Thursday, November 3, 2011

Cey, it's about time!

Lest you think I am shirking my duties as a rabid Ron Cey admirer and '70s Dodger fan in general, let me assure you. I  haven't done a "Best of the '70s" post on Cey yet only because his major league career didn't span the whole decade.

Cey's first solo card was not until 1974 and his career lasted well into the late '80s, although I barely recognize those forlorn years with the Cubs and A's.

But this is my favorite player of all-time, and if I'm not going to break the rules for my favorite player then I'm just no fun at all. Thanks to steelehere for the push that I needed.

So what I'm going to do is show all of Cey's cards from 1974 through 1983 -- his Dodger cards -- and let people vote on which one they think is the best. I'm only including cards that you could find in packs at your neighborhood store. Cereal boxes and Hostess cake wrappers don't count. Neither does SSPC.

If a card from the '80s is selected as the best card, then maybe I'll have to start a "Best of the '80s" segment, which is just as well. Consider it insurance for when I inevitably run out of ideas.

So, here are Cey's cards from his Dodger Days. I'm sure I've commented on just about every one on the blog at some point before. Also, please note the overriding theme of Cey's cards: he is Bat Man.

1974 Topps: I'll be a little surprised if this doesn't win everything. That is a hell of a card debut right there. Schmidt, who?

1975 Topps: Good gosh, when will Night Owl ever stop showing this card????? Sorry. This is the sentimental favorite for me. And it's the only one of these cards you can find in mini form.

1976 Topps: Cey looks like he just ripped off one of those railings behind him and is now going to bludgeon the offender with it. He may have knocked off his helmet in the process.

1977 Topps: Cey returns to action on the field. There are Mets in the background, which means it's at least extra bases.

1978 Topps: I was a little disappointed when this card came out in '78. Fortunately, the All-Star shield perked me back up again.

1979 Topps: This appears to be Cey in check-swing mode. It must have been captured on television as you can see the NBC camera there. I lived for the "Game of the Week."

1980 Topps: This quickly became one of my favorites. Perhaps Cey's first spring training photo. I'm not sure.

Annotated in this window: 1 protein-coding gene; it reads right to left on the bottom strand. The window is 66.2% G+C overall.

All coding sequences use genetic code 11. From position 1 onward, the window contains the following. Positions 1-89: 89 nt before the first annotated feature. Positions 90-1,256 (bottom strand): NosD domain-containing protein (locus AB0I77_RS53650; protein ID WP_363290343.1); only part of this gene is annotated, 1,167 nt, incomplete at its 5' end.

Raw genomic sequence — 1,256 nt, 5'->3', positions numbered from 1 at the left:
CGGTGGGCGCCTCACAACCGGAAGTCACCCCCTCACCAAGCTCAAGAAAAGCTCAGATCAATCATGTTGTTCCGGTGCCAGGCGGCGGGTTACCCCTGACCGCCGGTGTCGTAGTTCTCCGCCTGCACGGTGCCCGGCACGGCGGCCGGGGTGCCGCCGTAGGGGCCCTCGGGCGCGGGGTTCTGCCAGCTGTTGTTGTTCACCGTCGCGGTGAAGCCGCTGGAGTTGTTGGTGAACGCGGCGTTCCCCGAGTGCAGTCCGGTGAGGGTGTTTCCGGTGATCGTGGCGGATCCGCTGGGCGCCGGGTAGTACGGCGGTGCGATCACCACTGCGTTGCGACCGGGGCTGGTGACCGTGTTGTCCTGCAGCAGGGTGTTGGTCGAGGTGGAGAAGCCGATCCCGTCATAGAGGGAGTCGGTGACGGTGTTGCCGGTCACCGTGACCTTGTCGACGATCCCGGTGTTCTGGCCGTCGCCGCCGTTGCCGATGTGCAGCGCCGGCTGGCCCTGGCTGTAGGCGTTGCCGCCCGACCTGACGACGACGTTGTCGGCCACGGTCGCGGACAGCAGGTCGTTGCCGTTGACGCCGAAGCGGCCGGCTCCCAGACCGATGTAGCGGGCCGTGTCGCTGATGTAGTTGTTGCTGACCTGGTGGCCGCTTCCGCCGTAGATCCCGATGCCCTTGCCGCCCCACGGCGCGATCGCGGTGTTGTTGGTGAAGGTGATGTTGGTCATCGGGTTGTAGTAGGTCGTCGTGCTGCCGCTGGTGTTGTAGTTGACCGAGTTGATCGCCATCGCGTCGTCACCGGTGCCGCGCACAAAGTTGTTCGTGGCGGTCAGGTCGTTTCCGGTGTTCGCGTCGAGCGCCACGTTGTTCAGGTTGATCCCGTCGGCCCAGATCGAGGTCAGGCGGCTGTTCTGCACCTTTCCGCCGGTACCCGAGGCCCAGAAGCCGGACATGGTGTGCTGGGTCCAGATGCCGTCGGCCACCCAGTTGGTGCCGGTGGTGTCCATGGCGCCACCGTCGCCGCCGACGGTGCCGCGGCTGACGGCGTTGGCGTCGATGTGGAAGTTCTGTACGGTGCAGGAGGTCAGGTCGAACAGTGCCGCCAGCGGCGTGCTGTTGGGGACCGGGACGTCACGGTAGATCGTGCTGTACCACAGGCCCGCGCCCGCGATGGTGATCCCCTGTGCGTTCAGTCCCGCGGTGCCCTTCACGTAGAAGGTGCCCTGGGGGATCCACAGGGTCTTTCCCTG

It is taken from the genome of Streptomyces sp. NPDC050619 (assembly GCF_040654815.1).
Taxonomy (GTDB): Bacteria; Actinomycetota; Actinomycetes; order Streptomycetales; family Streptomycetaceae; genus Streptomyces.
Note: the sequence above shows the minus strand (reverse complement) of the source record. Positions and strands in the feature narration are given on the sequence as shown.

1981 Topps: Now we're just getting repetitive. This was a disappointment for me in '81.

1981 Donruss: Cey in Wrigley. Some ominous foreshadowing here.

1981 Fleer: Cey appears to be stepping out of the box to look for a sign. I don't know why you'd need signs to hit against the Padres in 1980. Just swing. Good things will happen.

1982 Topps: Cey in the on-deck circle. And if you're keeping track, that is 11 straight cards in which he has a bat in his hands.

1982 Topps, In Action: Twelve straight. Nice photo.

1982 Donruss: What's that? A glove???? Fearless Donruss takes us to the edge. Ron Cey As A Fielder.

1982 Fleer: Craziness! More fielding?????

1983 Topps: OK, everyone is piling on now. Yes, Ron Cey can field. Can we get back to the bats now?

1983 Donruss: Thank you.

1983 Fleer: Last one. Not a bad photo for Cey's final Dodger card.

I've set up a poll in the usual spot on the sidebar. Please vote for the greatest card of the greatest player of all-time.

At least that's what I thought when I was 12.


  1. "Also, please note the overriding them of Cey's cards: he is Bat Man." Kind of ironic that the Penguin is known by one of his fans as Bat Man. (...wonders if this was an intentional play on characters...)

  2. The '74 card was the same one (not that exact one, but you know what I mean) Cher ripped in half during the film "Mask." That scene still hurts me physically whenever I watch it.

  3. Night Owl, thanks for the call out. I've always been a fan of his 1976 Topps card.

  4. I had to go with the '82 In Action card, but not 'cause I'm biased towards that. Here's my top 5 -

    '82 In Action - best overall photo. Love the action in it.

    '77 Topps - This is great, just 'cause it looks like he swung SO hard that he's now falling down as he begins to run.

    '83 Topps - good fielding shot, for a guy who I think should've had more gold gloves.

    '79 Topps - I can just feel the hit coming. He looks like he's focusing on where the ball is coming in and he's about to smack a liner over the first or 2nd baseman.

    '74 Topps - Another great hitting shot BUT it looks like he might've popped up the ball. I'd prefer the hero of the card to be getting on base.

  5. This was tough... after scrolling up and down several times... it came down to the 1977 & 1983 Topps cards.

    1983 Topps has been my favorite set since my childhood, because of the amazing design (and the fact that it contains Tony Gwynn's rookie card).

    But in the end, I'm going with the 1977 Topps card. I'm not sure if it's the photo or the design... but this card is awesome.

  6. I can't get over the instability of the '83 Topps card. My first thought was "How can the people in the background not be paying attention?"

    On '83 Fleer, you know that look is because they just told them he was traded to the Cubs.
    He asks, "Who was I traded for?"
    He gets the answer and says "Who the hell is Vance Lovelace?"